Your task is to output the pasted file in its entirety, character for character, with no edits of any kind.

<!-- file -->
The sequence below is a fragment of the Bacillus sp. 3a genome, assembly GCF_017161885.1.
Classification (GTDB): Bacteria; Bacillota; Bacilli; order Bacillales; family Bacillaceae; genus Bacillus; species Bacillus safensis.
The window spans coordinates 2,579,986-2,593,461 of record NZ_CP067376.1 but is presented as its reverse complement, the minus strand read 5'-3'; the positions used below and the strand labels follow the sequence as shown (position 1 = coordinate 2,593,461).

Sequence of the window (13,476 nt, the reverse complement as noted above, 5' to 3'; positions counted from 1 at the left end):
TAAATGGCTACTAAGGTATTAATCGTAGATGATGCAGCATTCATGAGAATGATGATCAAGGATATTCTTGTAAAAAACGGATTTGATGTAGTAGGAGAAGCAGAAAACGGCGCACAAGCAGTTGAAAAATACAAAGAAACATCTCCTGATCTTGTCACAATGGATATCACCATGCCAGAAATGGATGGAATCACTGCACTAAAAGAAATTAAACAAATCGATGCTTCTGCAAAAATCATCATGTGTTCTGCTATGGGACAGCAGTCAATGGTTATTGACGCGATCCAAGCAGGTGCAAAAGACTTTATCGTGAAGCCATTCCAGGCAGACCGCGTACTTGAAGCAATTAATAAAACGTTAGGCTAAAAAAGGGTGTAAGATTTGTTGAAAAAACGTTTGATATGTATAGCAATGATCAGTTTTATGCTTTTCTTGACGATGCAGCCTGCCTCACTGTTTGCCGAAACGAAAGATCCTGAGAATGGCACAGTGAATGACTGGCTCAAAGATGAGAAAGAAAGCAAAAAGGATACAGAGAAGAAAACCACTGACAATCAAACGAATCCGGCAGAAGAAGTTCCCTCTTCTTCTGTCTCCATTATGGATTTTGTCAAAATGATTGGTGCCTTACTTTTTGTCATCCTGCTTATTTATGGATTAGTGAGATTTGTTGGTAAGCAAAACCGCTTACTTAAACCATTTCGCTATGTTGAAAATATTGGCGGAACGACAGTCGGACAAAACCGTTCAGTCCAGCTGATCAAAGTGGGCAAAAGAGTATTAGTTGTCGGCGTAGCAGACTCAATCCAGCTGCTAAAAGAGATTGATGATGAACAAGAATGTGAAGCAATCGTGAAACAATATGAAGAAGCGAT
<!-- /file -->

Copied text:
The sequence below is a fragment of the Bacillus sp. 3a genome, assembly GCF_017161885.1.
Classification (GTDB): Bacteria; Bacillota; Bacilli; order Bacillales; family Bacillaceae; genus Bacillus; species Bacillus safensis.
The window spans coordinates 2,579,986-2,593,461 of record NZ_CP067376.1 but is presented as its reverse complement, the minus strand read 5'-3'; the positions used below and the strand labels follow the sequence as shown (position 1 = coordinate 2,593,461).

Sequence of the window (13,476 nt, the reverse complement as noted above, 5' to 3'; positions counted from 1 at the left end):
TAAATGGCTACTAAGGTATTAATCGTAGATGATGCAGCATTCATGAGAATGATGATCAAGGATATTCTTGTAAAAAACGGATTTGATGTAGTAGGAGAAGCAGAAAACGGCGCACAAGCAGTTGAAAAATACAAAGAAACATCTCCTGATCTTGTCACAATGGATATCACCATGCCAGAAATGGATGGAATCACTGCACTAAAAGAAATTAAACAAATCGATGCTTCTGCAAAAATCATCATGTGTTCTGCTATGGGACAGCAGTCAATGGTTATTGACGCGATCCAAGCAGGTGCAAAAGACTTTATCGTGAAGCCATTCCAGGCAGACCGCGTACTTGAAGCAATTAATAAAACGTTAGGCTAAAAAAGGGTGTAAGATTTGTTGAAAAAACGTTTGATATGTATAGCAATGATCAGTTTTATGCTTTTCTTGACGATGCAGCCTGCCTCACTGTTTGCCGAAACGAAAGATCCTGAGAATGGCACAGTGAATGACTGGCTCAAAGATGAGAAAGAAAGCAAAAAGGATACAGAGAAGAAAACCACTGACAATCAAACGAATCCGGCAGAAGAAGTTCCCTCTTCTTCTGTCTCCATTATGGATTTTGTCAAAATGATTGGTGCCTTACTTTTTGTCATCCTGCTTATTTATGGATTAGTGAGATTTGTTGGTAAGCAAAACCGCTTACTTAAACCATTTCGCTATGTTGAAAATATTGGCGGAACGACAGTCGGACAAAACCGTTCAGTCCAGCTGATCAAAGTGGGCAAAAGAGTATTAGTTGTCGGCGTAGCAGACTCAATCCAGCTGCTAAAAGAGATTGATGATGAACAAGAATGTGAAGCAATCGTGAAACAATATGAAGAAGCGAT